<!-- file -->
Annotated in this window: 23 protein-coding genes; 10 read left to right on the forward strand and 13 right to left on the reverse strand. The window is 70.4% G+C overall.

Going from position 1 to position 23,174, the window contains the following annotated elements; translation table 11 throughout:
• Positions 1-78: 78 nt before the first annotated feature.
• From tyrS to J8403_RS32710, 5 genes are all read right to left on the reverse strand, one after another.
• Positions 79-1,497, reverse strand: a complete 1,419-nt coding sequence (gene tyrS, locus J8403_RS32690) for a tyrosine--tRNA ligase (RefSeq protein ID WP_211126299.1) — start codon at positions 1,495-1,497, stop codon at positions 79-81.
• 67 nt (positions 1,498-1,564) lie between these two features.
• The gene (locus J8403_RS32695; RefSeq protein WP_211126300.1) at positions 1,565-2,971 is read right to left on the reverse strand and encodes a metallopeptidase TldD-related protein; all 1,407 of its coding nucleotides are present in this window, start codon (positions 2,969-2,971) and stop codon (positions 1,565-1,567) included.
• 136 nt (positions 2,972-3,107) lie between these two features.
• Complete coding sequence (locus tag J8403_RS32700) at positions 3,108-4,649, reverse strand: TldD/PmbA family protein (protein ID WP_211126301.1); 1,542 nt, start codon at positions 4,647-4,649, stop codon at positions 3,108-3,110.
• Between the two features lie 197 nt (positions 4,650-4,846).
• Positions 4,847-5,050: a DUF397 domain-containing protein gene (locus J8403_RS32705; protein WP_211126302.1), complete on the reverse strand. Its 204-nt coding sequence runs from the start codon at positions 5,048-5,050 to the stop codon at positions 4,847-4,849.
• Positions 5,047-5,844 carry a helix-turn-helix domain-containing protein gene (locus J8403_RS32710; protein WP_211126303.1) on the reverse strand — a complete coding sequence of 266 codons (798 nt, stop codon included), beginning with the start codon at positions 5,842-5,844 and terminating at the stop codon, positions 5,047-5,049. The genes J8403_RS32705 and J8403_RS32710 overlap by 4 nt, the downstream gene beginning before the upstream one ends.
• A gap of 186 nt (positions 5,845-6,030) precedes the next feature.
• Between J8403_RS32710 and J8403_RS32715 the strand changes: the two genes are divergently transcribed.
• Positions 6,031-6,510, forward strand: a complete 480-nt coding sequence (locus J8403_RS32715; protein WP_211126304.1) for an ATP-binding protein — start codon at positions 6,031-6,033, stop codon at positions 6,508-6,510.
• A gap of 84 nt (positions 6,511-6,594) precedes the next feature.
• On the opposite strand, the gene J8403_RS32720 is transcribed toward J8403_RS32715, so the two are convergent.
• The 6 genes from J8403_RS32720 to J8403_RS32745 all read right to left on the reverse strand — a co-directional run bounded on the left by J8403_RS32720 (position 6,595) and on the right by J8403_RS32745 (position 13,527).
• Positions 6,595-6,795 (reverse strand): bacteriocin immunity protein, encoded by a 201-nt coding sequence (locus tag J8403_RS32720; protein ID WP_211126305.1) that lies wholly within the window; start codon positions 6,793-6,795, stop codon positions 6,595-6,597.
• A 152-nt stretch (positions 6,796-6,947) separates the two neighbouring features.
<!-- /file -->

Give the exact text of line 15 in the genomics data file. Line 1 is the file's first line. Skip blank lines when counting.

• Positions 6,031-6,510, forward strand: a complete 480-nt coding sequence (locus J8403_RS32715; protein WP_211126304.1) for an ATP-binding protein — start codon at positions 6,031-6,033, stop codon at positions 6,508-6,510.